Tiki torches? On my campus?

I most certainly hope not.

As with all terrible, horrible, no good, very bad things, it started with a Facebook notification and an email: “Hey y’all, your favorite white supremacist is coming to town… and wants to speak at your university; woo hoo! Oh, and by the way, we (administration) neglected to tell you until public pressure forced our hand. Oops.”

Now, if we didn’t learn anything at all from what happened at the University of Virginia, perhaps I should remind you that it didn’t exactly go well. Specifically to avoid the loss of life, I feel that we could act in two specific ways to prevent violence and conflict on our campus.

1. Engage.

I respect the First Amendment, and so should you. Violence happens when words cease to work.

This tactic is only possible under a specific set of circumstances, namely that either the university stipulates that Richard Spencer has to engage in meaningful debate in order to speak on campus (or that he’s open to it for those that come) and we don’t start off the day fearing for our safety (and we all know that’s not exactly a given). If, through this method, our actions cannot devolve into a shouting match with protests outside, those that come to debate should look at his past responses to previous questions — so they don’t end up in one of those “whiny snowflake gets OWNED by Richard Spencer” Facebook videos. Even in the sturdiest of echo chambers, there is a chance that the right words may make some people question their beliefs. Additionally, if y’all are really good debaters, you might catch him off-guard (since one would be expecting a yelling match). To catch him with his pants down in front of his followers would be most pleasurable. Although I’m sure not many prefer for him to come at all, this is also a chance for us to reinforce what we believe in and to truly see, in the flesh, the ideology that many of us rally against. I believe that this is different than from the engagement UF President Kent Fuchs advises us to shy away from, as this is peaceful and educational.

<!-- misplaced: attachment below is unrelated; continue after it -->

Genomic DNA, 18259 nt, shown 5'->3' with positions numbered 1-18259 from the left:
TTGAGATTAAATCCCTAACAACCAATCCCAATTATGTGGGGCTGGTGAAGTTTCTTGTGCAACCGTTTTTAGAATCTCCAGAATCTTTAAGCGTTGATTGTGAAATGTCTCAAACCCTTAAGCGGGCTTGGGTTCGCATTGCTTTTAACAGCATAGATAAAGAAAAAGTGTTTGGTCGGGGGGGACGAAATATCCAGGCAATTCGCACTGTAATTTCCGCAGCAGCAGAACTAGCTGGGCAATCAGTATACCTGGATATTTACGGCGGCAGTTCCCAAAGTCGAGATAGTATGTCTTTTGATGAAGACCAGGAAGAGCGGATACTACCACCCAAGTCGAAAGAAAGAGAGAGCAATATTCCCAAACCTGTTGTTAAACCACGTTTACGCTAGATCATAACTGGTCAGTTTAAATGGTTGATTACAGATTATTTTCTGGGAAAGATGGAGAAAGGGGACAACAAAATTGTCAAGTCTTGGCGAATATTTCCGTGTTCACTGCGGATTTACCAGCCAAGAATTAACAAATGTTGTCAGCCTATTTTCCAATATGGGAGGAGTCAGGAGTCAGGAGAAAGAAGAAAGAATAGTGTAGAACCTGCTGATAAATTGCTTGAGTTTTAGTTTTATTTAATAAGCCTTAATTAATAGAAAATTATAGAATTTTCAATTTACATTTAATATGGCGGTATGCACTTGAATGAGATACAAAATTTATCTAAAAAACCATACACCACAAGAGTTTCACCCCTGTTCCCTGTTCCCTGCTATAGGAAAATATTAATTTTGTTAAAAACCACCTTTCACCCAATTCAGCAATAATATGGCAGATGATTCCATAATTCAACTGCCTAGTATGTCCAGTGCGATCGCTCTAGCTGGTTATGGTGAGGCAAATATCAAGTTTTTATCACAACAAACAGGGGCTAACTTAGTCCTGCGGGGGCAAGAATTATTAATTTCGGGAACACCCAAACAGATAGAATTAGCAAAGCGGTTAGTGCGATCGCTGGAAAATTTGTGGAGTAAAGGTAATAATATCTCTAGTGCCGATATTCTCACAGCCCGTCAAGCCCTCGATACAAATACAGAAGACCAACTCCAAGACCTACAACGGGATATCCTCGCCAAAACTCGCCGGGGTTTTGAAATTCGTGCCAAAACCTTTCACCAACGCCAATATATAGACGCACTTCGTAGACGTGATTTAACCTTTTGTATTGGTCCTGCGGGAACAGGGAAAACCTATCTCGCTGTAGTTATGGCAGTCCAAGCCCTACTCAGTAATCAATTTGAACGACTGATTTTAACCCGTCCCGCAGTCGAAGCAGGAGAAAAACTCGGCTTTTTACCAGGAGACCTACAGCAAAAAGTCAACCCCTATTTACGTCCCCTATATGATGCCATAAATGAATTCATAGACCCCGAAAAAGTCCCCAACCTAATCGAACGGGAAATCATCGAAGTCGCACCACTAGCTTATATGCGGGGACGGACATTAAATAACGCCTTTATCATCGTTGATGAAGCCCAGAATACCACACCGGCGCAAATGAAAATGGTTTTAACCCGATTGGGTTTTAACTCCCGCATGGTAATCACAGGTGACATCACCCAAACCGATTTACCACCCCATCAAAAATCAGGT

2. Let Richard Spencer preach to the choir.

If that’s not an option at all, as President Fuchs recommends: Do not engage the trolls at all. To engage with them violently and give them media attention is to give them a platform. If Richard Spencer shows up to the Phillips Center for the Performing Arts on Sept. 12 with no fanfare, gives his speech to a room full of people who already think like him, and leaves with not much pomp and circumstance, then I wouldn’t exactly call the event a win or a good investment; it’d be more like an echo chamber party for the local white supremacists — and one would hope that would be a lot less consequential than what happened in Virginia. Different organizations, perhaps religious and cultural organizations, should collaborate to lock down different parts of campus that happen to be far, far away from the Phillips Center and throw free events to draw people away from going to the center. This is a chance for us to celebrate the diversity that makes our school so great while depriving the trolls the very thing they seek. Although it’s tempting to give a Nazi an “alternative handshake” to the face, sometimes silence is the loudest scream. To have no response at this terrible event (while we party it up elsewhere), might be our strongest response. If you happen to be part of an organization that may be interested in this, please reach out to me via email ([email protected]) or Facebook.

This is not worth losing your life over. If you’re going to protest, protest now, so this event never happens in the first place. Mobilize all that you can and make sure to do it in a safe and legally protected manner. The First Amendment goes both ways.

The reality of what happened at the University of Virginia does not have to be the reality of the University of Florida. We are the principal actors when it comes to this – and I urge you to utilize all nonviolent methods possible in your actions while preserving the right to free speech.

Zachariah Chou is the Student Government senator (Independent) for Infinity Hall.

 

Editor’s note: Zachariah Chou formerly worked as a paid photographer for the Alligator.